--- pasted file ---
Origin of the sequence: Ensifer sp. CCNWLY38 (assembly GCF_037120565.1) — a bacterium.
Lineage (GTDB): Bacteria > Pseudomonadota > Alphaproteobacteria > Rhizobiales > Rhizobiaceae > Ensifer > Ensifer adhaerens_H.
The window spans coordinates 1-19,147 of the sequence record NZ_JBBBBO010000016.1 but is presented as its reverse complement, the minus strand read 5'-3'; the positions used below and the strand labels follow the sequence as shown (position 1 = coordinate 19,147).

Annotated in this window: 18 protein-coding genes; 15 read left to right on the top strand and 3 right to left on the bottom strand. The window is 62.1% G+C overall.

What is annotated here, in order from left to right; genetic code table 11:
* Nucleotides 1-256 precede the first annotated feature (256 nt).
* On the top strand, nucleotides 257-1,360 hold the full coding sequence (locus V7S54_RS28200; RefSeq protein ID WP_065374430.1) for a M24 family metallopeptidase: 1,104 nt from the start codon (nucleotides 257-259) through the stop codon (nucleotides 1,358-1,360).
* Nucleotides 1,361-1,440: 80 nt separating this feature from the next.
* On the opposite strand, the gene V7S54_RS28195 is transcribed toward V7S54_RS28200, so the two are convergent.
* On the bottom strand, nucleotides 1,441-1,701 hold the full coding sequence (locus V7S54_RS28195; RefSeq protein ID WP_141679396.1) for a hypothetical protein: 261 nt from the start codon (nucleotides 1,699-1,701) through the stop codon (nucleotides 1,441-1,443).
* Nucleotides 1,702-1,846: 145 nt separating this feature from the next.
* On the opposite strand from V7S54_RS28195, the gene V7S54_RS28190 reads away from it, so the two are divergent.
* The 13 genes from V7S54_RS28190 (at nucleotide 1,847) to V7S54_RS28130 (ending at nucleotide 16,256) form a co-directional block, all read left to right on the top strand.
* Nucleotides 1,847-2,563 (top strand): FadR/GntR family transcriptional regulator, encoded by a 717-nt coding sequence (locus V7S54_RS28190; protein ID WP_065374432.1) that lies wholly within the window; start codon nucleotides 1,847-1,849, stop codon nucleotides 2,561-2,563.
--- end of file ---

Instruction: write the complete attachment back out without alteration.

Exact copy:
Origin of the sequence: Ensifer sp. CCNWLY38 (assembly GCF_037120565.1) — a bacterium.
Lineage (GTDB): Bacteria > Pseudomonadota > Alphaproteobacteria > Rhizobiales > Rhizobiaceae > Ensifer > Ensifer adhaerens_H.
The window spans coordinates 1-19,147 of the sequence record NZ_JBBBBO010000016.1 but is presented as its reverse complement, the minus strand read 5'-3'; the positions used below and the strand labels follow the sequence as shown (position 1 = coordinate 19,147).

Annotated in this window: 18 protein-coding genes; 15 read left to right on the top strand and 3 right to left on the bottom strand. The window is 62.1% G+C overall.

What is annotated here, in order from left to right; genetic code table 11:
* Nucleotides 1-256 precede the first annotated feature (256 nt).
* On the top strand, nucleotides 257-1,360 hold the full coding sequence (locus V7S54_RS28200; RefSeq protein ID WP_065374430.1) for a M24 family metallopeptidase: 1,104 nt from the start codon (nucleotides 257-259) through the stop codon (nucleotides 1,358-1,360).
* Nucleotides 1,361-1,440: 80 nt separating this feature from the next.
* On the opposite strand, the gene V7S54_RS28195 is transcribed toward V7S54_RS28200, so the two are convergent.
* On the bottom strand, nucleotides 1,441-1,701 hold the full coding sequence (locus V7S54_RS28195; RefSeq protein ID WP_141679396.1) for a hypothetical protein: 261 nt from the start codon (nucleotides 1,699-1,701) through the stop codon (nucleotides 1,441-1,443).
* Nucleotides 1,702-1,846: 145 nt separating this feature from the next.
* On the opposite strand from V7S54_RS28195, the gene V7S54_RS28190 reads away from it, so the two are divergent.
* The 13 genes from V7S54_RS28190 (at nucleotide 1,847) to V7S54_RS28130 (ending at nucleotide 16,256) form a co-directional block, all read left to right on the top strand.
* Nucleotides 1,847-2,563 (top strand): FadR/GntR family transcriptional regulator, encoded by a 717-nt coding sequence (locus V7S54_RS28190; protein ID WP_065374432.1) that lies wholly within the window; start codon nucleotides 1,847-1,849, stop codon nucleotides 2,561-2,563.